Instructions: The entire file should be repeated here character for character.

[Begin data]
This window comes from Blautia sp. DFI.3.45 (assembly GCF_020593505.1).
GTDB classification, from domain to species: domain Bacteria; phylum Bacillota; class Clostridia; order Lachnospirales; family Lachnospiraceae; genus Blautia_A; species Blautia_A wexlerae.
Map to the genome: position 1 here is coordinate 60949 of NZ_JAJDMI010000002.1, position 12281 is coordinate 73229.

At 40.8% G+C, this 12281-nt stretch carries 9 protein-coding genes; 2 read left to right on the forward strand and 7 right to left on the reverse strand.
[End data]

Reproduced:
This window comes from Blautia sp. DFI.3.45 (assembly GCF_020593505.1).
GTDB classification, from domain to species: domain Bacteria; phylum Bacillota; class Clostridia; order Lachnospirales; family Lachnospiraceae; genus Blautia_A; species Blautia_A wexlerae.
Map to the genome: position 1 here is coordinate 60949 of NZ_JAJDMI010000002.1, position 12281 is coordinate 73229.

At 40.8% G+C, this 12281-nt stretch carries 9 protein-coding genes; 2 read left to right on the forward strand and 7 right to left on the reverse strand.